Has your friend ever found a partner that you just couldn’t stand, but they were hopelessly in love with? It’s almost as if Thursday game night is not important anymore, and your friend’s entire world is encapsulated by a person who you think resembles a buffalo. But enough about my high school years – The Witness by none other than Braid creator Jonathan Blow is exactly like this. You’re either going to love it and it’ll consume your thoughts, time and emotions; or you’ll fail to understand why everyone seems to be playing a thinly veiled IQ test instead of Counter Strike.
Regardless of how you feel, The Witness is game that not only demands your attention, but deserves it.
Digital dog treats
Without ruining too much, The Witness begins by locking you up in a claustrophobic’s nightmare. You can’t move anywhere but forward – mainly because if you tried you’d hit the wall. After you do some menial puzzles in the form of basic mazes, you open up into a larger area where you do some puzzles that are connected to each other… which opens into the main play area.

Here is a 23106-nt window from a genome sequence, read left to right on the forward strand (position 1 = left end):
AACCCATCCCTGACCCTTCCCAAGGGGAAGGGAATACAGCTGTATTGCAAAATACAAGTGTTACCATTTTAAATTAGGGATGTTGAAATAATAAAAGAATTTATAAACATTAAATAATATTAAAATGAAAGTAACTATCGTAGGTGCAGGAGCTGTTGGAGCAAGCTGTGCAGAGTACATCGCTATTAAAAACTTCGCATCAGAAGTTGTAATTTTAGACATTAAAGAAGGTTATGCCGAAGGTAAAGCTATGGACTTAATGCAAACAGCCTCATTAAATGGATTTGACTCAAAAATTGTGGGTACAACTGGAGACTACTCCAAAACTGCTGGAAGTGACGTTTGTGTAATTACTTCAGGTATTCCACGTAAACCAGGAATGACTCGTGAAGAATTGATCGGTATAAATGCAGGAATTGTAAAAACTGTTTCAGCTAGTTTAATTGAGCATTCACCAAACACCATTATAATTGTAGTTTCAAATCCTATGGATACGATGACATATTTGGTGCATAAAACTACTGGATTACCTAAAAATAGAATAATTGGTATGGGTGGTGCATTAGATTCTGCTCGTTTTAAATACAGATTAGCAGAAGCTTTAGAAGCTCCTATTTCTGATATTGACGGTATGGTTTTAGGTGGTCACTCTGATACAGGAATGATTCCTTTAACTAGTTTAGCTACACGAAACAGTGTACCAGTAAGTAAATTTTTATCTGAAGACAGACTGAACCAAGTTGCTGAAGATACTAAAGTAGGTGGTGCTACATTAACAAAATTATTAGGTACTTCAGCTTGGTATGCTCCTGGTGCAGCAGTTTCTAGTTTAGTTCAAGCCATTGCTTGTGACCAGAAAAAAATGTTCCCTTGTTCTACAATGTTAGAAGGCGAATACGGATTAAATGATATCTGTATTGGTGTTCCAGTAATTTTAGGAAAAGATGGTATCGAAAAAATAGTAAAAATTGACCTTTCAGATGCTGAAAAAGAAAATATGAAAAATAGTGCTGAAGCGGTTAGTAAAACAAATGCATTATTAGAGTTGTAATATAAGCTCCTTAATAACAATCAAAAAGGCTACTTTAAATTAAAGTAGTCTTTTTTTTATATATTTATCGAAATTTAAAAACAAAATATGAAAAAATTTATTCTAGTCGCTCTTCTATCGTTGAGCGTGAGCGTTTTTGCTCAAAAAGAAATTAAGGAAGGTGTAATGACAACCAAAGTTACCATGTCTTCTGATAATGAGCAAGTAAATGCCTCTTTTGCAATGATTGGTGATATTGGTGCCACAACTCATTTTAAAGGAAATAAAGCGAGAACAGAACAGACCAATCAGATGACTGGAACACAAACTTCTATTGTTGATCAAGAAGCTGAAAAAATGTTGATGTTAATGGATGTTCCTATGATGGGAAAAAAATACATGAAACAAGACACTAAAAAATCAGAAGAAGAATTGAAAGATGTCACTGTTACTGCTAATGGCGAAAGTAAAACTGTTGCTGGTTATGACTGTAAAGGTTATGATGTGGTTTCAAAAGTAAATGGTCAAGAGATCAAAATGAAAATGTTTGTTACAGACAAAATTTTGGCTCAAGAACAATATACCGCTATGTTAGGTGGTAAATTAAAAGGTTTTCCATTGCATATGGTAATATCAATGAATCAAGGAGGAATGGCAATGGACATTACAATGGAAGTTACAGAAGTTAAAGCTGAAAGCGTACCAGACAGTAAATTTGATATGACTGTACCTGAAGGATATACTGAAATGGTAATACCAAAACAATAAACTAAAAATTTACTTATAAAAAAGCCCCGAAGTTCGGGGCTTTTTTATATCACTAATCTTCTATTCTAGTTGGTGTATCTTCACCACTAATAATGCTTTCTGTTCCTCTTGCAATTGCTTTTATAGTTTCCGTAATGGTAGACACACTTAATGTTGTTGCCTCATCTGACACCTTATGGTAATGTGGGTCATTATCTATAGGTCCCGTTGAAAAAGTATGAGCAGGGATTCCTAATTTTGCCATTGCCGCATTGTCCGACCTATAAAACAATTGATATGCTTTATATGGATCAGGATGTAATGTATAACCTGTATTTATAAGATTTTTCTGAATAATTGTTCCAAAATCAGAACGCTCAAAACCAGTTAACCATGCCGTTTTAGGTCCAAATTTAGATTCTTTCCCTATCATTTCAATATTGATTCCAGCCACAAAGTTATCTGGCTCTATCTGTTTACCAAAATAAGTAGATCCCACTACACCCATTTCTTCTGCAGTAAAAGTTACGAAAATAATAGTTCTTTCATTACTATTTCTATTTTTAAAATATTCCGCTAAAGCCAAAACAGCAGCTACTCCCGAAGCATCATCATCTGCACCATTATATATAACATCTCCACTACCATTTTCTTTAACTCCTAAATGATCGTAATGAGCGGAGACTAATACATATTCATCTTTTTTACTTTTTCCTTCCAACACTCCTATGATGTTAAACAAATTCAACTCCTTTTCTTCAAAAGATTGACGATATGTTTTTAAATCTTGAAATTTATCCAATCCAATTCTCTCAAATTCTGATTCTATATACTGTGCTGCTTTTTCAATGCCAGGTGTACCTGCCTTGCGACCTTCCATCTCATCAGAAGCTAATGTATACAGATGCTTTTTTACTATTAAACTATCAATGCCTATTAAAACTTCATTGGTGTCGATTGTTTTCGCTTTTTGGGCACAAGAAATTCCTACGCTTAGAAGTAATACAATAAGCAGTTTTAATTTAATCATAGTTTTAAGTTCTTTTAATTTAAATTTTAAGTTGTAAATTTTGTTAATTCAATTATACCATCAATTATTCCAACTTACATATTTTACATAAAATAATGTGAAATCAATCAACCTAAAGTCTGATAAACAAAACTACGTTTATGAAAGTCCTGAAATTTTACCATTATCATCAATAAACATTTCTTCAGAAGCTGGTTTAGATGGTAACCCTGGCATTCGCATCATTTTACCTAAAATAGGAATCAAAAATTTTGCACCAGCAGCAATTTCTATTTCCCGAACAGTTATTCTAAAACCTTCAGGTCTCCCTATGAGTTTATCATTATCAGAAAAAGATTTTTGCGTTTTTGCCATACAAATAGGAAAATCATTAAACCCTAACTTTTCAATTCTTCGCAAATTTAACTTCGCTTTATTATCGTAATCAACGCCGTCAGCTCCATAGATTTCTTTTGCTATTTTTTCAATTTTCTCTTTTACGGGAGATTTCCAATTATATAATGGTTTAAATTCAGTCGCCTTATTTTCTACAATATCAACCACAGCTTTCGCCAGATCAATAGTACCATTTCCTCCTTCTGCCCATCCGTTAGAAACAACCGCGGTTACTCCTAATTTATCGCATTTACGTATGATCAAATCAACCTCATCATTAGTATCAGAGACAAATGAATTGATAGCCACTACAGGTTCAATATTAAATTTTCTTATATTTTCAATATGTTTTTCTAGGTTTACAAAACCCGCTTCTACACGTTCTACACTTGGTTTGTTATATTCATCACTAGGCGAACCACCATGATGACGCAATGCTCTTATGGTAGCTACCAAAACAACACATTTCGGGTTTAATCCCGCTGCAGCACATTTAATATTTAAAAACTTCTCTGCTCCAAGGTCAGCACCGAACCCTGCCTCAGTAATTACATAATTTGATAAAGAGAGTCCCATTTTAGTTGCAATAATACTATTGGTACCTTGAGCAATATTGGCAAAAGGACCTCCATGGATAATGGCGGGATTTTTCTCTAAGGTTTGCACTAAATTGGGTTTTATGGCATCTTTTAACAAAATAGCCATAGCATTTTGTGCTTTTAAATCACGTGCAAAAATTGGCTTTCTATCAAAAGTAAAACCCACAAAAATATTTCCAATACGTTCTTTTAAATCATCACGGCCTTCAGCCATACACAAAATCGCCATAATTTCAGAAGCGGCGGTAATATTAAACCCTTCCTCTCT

This is the first example of how the game rewards players. First, the game presents the player with a simple puzzle so that the player can understand what is required from them. Then they present the player with more complex puzzles using the same principle (or others that they learned in the past). Once the player solves this, the game rewards the player with a beautiful vista, an intriguing snippet of the game narrative or with more freedom.
Throw in some basic exploration and there, in a nutshell, you have The Witness in terms of gameplay. The game essentially consists of the player walking from area to area solving maze puzzles with different variations until they unlock the next area or bonus. The beauty of these maze puzzles is that they can all be solved without the player exploring much or even looking for clues… but then the player needs an IQ comparable to Einstein. This is where the game becomes a little more interesting.